An API and supporting code to enable users to make use of custom fingerprinting behaviour. To properly implement this may involve negotiation with Scrapy maintainers in addition to the mentors of this project.

Required skills Python, API Design, Communication
Difficulty level Intermediate
Mentor(s) Adrian

ELI5 Ideas for GSoC 2019

ELI5 and Google Summer of Code

ELI5 is a Python package which helps to debug machine learning classifiers and explain their predictions. It supports scikit-learn, xgboost, LightGBM, lightning, and sklearn-crfsuite out of the box, and it also supports black-box operation for explaining classifiers from outside this set.

Information for Students

If you’re interested in participating in GSoC 2019 as a student, contributing to ELI5 Ideas, you should introduce yourself at the development repository on Github. The best way would be to find an issue relating to your idea, or a suggested idea from below, and making your interest known there. Don’t forget to mention the Github username(s) of any relevant mentors, so they see your message!

Ideas

Add SHAP Support

Intermediate
Brief explanation

For tree ensembles and other ML models SHAP feature importances emerged as a popular explanation and debugging method. We should expose SHAP explanations in eli5 in an unified interface, either by wrapping a third-party library, or by having our own implementation.

Expected Results

SHAP explanations presented with a consistent API in a unified interface.

Required skills Python, Machine Learning
Difficulty level Intermediate
Mentor(s) Mikhail

Splash Ideas for GSoC 2019

Splash and Google Summer of Code

Splash is a headless-browser framework for web crawling and scraping, specifically designed to act as an accessory for Scrapy crawlers (though, it can be used as a stand-alone tool also). It is one of very few headless browsers designed for web-scraping and it sports many conveniences and powerful APIs for data extraction.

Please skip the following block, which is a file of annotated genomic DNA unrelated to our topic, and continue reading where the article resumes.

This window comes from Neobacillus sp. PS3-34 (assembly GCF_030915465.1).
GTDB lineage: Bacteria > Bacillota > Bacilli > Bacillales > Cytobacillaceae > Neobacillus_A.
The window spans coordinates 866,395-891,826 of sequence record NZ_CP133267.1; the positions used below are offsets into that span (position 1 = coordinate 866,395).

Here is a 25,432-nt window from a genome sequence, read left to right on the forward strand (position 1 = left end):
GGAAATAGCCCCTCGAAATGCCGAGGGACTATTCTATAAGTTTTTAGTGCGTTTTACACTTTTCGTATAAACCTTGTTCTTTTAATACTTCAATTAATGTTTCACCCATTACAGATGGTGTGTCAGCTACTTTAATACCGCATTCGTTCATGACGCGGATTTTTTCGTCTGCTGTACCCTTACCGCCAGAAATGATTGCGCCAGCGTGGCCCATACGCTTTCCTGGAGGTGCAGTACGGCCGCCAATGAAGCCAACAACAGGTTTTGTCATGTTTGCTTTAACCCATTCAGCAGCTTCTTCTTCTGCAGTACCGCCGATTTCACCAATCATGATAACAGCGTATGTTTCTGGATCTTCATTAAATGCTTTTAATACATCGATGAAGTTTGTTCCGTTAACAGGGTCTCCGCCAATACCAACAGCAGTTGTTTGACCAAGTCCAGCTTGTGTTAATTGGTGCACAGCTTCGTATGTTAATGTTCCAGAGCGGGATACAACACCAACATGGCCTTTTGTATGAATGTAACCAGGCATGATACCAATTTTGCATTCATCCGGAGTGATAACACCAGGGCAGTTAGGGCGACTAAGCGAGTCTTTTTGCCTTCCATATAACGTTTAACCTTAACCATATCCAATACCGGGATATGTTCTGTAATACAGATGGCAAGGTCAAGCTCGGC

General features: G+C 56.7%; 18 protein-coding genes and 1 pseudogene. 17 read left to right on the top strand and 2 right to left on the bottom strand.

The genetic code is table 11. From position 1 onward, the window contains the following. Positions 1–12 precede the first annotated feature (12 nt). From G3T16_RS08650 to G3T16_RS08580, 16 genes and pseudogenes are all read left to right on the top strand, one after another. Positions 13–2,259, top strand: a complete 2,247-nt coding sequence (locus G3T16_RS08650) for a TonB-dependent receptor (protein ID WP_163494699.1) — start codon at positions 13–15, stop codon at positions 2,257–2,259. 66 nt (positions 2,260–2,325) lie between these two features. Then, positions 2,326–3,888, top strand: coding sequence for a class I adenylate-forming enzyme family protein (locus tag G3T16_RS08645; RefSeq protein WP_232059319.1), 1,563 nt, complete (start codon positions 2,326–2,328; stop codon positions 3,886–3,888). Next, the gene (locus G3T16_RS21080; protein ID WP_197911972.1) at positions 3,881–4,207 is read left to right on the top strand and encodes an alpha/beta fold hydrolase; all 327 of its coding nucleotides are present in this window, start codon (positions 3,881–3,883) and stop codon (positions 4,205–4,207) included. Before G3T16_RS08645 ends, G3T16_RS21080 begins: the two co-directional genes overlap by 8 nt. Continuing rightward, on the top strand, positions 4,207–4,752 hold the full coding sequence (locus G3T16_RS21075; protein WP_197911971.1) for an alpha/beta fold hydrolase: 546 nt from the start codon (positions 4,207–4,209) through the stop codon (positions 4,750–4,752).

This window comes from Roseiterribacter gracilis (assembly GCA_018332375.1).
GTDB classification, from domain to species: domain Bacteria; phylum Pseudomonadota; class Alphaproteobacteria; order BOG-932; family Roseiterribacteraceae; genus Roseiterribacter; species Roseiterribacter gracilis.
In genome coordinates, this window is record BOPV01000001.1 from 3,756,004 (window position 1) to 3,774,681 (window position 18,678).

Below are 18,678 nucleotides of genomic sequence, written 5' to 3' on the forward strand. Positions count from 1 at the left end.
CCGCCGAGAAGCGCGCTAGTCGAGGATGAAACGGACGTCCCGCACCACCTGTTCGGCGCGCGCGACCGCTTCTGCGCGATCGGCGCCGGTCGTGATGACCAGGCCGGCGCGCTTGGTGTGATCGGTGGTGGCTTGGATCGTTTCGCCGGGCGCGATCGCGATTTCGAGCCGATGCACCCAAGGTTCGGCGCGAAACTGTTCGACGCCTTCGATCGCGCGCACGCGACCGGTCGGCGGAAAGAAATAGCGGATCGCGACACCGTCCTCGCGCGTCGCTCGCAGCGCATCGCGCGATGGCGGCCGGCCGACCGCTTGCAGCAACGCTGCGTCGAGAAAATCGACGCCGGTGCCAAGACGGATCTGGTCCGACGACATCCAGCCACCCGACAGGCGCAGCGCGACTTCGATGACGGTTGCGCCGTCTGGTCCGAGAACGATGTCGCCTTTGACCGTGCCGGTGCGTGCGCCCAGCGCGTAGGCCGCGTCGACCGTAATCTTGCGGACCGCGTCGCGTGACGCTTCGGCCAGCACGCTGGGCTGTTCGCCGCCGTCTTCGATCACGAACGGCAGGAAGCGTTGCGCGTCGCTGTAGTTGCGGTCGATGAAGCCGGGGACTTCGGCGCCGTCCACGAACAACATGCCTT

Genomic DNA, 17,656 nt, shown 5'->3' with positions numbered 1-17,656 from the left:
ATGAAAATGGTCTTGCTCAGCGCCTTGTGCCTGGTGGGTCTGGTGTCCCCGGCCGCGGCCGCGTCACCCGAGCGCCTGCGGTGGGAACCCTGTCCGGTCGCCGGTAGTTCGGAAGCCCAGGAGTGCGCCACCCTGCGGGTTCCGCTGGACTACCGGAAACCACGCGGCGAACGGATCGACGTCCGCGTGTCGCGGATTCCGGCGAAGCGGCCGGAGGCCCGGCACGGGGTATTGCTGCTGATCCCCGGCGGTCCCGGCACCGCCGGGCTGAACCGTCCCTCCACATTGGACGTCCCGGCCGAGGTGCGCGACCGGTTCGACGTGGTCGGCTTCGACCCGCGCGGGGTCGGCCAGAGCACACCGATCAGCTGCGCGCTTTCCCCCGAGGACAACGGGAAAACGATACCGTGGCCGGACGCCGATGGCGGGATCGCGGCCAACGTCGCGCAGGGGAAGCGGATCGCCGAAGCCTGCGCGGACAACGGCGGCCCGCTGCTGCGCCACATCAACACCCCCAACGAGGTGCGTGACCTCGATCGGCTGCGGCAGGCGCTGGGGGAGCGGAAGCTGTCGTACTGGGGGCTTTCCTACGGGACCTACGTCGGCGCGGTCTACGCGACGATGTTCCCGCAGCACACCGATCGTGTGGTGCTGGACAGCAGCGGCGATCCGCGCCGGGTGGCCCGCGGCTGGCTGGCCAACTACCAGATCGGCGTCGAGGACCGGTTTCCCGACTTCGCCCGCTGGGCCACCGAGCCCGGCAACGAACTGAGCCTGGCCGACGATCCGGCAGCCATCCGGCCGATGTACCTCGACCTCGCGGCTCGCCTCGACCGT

Information for Students

If you’re interested in participating in GSoC 2019 as a student, contributing to Splash Ideas, you should introduce yourself at the development repository on Github. The best way would be to find an issue relating to your idea, or a suggested idea from below, and making your interest known there. Don’t forget to mention the Github username(s) of any relevant mentors, so they see your message! You can also join the #scrapy IRC channel at Freenode to chat with other Scrapy/Splash users & developers.

Ideas

Add QWebEngine Support

Advanced
Brief explanation

Splash is a headless browser with HTTP API. Currently it relies on QWebKit, which is deprecated in Qt, and is maintained as an external fork. As a replacement, Qt introduced QWebEngine, which provides interface to Chromium. The idea is to add QWebEngine (Chromium) support to Splash and allow users to choose engine to use in run-time, keeping the same API when possible. There is an initial implementation available, for render.html endpoint (https://github.com/scrapinghub/splash/pull/867).

Expected Results

The goal of this project is to provide parallel implementation for as many features as possible.

Required skills Python, Lua, Qt5, Twisted
Difficulty level Advanced
Mentor(s) Mikhail

Spidermon Ideas for GSoC 2019

Information for Students

If you’re interested in participating in GSoC 2019 as a student, contributing to Spidermon Ideas, or your own idea, you should participate in the development repository over at the Spidermon Github. There, you can make a suggestion to the maintainers and see if there is scope for you to contribute as part of GSoC.

Ideas